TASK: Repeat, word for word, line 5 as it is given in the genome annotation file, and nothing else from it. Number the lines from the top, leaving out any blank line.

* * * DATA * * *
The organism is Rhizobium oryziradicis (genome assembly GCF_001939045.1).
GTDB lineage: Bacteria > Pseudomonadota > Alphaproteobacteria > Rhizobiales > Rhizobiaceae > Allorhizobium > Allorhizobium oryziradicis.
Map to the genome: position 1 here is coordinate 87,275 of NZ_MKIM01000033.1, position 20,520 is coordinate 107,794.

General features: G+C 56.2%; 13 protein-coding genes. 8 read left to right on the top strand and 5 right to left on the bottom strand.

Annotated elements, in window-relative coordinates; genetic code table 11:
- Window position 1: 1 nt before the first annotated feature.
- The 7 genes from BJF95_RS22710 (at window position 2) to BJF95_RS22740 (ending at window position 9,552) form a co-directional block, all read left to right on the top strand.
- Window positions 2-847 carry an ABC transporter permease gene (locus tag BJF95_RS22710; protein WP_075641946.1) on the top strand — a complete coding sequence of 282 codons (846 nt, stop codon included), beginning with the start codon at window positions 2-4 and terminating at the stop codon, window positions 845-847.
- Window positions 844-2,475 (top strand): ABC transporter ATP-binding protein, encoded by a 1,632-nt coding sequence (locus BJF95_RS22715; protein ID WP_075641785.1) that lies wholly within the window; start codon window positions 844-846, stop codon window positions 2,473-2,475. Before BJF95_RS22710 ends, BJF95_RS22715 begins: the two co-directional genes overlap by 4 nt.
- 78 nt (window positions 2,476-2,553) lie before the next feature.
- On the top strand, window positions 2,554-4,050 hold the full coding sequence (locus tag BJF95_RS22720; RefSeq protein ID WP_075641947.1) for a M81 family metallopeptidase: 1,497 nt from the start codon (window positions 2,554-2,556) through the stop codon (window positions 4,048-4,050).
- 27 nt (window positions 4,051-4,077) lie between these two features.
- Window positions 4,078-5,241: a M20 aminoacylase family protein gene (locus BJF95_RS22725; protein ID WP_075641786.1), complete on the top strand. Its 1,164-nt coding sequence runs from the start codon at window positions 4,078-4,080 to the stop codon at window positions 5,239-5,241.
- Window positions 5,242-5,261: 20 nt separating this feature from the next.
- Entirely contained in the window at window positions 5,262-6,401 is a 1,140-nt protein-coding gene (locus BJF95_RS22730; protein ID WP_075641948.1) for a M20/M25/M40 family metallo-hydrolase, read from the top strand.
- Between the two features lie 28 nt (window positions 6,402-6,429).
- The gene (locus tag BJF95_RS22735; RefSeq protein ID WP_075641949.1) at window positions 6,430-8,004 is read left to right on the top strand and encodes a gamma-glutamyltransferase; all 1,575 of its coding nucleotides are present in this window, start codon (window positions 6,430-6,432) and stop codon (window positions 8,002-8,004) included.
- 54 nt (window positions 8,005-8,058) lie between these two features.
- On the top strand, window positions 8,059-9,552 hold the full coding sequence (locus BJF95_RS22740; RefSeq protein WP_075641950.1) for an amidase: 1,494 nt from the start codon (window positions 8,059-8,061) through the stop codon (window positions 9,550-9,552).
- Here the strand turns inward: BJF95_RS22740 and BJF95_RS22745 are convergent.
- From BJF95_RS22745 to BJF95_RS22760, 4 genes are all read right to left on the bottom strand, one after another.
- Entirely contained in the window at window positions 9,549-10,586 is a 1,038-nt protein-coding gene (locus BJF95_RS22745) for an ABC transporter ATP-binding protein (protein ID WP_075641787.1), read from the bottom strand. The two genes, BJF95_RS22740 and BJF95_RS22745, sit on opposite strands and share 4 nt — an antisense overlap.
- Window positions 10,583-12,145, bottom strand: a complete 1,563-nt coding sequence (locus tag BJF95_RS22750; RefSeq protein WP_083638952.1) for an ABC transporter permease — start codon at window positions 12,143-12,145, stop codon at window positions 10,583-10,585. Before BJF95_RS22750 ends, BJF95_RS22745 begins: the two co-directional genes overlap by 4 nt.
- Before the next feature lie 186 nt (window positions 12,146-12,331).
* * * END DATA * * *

Annotated elements, in window-relative coordinates; genetic code table 11: